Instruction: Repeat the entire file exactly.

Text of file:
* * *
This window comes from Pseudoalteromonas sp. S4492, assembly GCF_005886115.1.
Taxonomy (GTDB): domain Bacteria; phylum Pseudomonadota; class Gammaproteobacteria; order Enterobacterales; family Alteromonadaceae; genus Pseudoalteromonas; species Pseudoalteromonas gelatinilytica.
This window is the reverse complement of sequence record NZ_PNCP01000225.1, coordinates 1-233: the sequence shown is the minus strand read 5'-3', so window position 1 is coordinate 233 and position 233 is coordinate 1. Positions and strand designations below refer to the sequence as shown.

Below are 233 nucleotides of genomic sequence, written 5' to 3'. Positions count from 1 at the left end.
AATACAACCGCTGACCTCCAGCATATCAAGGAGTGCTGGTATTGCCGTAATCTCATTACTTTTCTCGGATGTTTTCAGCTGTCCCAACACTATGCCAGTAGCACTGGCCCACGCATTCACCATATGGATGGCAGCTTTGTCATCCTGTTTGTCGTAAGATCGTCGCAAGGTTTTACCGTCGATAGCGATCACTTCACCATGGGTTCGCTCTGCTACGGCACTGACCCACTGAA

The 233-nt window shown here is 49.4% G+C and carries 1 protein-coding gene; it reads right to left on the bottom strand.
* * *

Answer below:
This window comes from Pseudoalteromonas sp. S4492, assembly GCF_005886115.1.
Taxonomy (GTDB): domain Bacteria; phylum Pseudomonadota; class Gammaproteobacteria; order Enterobacterales; family Alteromonadaceae; genus Pseudoalteromonas; species Pseudoalteromonas gelatinilytica.
This window is the reverse complement of sequence record NZ_PNCP01000225.1, coordinates 1-233: the sequence shown is the minus strand read 5'-3', so window position 1 is coordinate 233 and position 233 is coordinate 1. Positions and strand designations below refer to the sequence as shown.

Below are 233 nucleotides of genomic sequence, written 5' to 3'. Positions count from 1 at the left end.
AATACAACCGCTGACCTCCAGCATATCAAGGAGTGCTGGTATTGCCGTAATCTCATTACTTTTCTCGGATGTTTTCAGCTGTCCCAACACTATGCCAGTAGCACTGGCCCACGCATTCACCATATGGATGGCAGCTTTGTCATCCTGTTTGTCGTAAGATCGTCGCAAGGTTTTACCGTCGATAGCGATCACTTCACCATGGGTTCGCTCTGCTACGGCACTGACCCACTGAA

The 233-nt window shown here is 49.4% G+C and carries 1 protein-coding gene; it reads right to left on the bottom strand.